The Vietnam War raged on for far too many years. Sadly for some of its veterans the war will never be over. Many men came home changed, suffering PTSD to this day, and to make matters worse were horribly mistreated back home by some. So unfair considering they didn't game the system like others who went on to be president or a big time New Jersey rock star. They obeyed law and duty, and they went off to Vietnam and did what they didn't want to do.

Over 58,000 didn't come home. Of those who died in Vietnam, nearly 3% were from New Jersey. 1,487 New Jerseyans died in that war. The average age of those from our state who died was 23. The oldest was William John Zalewski, a 51 year old Marine from Clifton. 26 were only 18 years old.

In the early years of the war there were so many ways to get out of serving that efforts were made to change the draft to make it more fair. Along came the draft lottery. Young men were assigned a draft number between 1 and 366 which was randomly assigned to correspond to their particular birthdays. The lower your draft number the more chance you had of being drafted and sent into the Vietnam War. This was one lottery you did not want to win.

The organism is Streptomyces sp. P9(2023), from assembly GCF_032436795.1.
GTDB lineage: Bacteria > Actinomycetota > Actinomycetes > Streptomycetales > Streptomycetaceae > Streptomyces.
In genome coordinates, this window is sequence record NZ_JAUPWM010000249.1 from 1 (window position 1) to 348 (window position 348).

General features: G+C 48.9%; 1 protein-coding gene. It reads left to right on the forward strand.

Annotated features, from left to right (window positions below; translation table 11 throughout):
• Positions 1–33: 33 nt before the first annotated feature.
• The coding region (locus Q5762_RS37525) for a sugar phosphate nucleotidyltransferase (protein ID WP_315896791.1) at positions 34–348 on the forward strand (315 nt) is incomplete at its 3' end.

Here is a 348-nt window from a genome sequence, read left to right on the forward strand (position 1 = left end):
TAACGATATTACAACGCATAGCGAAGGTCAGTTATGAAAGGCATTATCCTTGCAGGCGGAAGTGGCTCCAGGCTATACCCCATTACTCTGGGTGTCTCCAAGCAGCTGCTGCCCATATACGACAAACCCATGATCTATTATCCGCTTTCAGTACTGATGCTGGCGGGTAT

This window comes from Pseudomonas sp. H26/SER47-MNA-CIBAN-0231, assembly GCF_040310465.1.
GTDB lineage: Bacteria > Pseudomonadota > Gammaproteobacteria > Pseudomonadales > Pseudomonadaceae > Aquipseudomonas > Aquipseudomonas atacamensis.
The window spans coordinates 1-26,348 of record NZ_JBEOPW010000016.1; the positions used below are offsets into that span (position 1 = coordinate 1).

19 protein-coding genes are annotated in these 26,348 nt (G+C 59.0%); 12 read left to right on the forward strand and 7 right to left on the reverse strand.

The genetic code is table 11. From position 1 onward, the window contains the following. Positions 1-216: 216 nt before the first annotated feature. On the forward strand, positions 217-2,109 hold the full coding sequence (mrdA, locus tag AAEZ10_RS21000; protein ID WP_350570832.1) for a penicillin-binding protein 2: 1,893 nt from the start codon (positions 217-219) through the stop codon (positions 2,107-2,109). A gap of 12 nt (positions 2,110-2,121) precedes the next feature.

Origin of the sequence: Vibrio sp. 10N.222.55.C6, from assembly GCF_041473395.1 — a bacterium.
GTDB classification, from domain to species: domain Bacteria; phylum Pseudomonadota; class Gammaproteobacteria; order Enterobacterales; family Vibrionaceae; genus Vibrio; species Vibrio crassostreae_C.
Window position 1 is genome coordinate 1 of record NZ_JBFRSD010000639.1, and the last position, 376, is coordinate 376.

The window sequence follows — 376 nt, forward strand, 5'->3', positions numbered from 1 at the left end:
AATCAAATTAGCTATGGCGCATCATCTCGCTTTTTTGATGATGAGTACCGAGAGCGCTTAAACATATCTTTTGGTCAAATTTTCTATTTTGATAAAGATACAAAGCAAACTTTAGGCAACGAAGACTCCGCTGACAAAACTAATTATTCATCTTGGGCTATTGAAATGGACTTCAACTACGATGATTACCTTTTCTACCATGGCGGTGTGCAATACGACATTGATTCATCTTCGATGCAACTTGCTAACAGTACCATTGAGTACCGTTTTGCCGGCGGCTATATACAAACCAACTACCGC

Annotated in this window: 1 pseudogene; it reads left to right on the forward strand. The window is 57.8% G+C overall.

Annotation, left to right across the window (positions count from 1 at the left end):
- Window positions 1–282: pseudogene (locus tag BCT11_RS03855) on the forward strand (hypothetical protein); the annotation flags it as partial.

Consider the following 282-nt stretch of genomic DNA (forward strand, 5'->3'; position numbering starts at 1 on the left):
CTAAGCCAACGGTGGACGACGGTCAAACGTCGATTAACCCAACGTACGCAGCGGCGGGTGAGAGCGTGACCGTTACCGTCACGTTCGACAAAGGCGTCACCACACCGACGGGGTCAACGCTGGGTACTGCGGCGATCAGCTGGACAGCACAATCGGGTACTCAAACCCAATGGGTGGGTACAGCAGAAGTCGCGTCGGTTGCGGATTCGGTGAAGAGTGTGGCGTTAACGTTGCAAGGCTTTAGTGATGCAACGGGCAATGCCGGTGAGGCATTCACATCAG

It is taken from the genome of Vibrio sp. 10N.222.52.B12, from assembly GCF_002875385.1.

Check out this eerie link through Imagine all else were equal in your life; that you were still born on your same birthday but the year were 1950. Would you have been sent to war? Go to this link and simply put in your birth month and day and it will tell you if you would have been drafted.

I would have been. My draft number 104 was called in 1970. So would Bill Doyle.

My son Atticus would not have been with a draft number of 242. Nor would my son Cooper with 317 or my son Jack with 269. But my brother Kerry would have been called up in 1970 with a draft number of 123.

Just an eerie thing to think about what young men went through back then. One big cosmic spin of a wheel of chance could decide if you might die.

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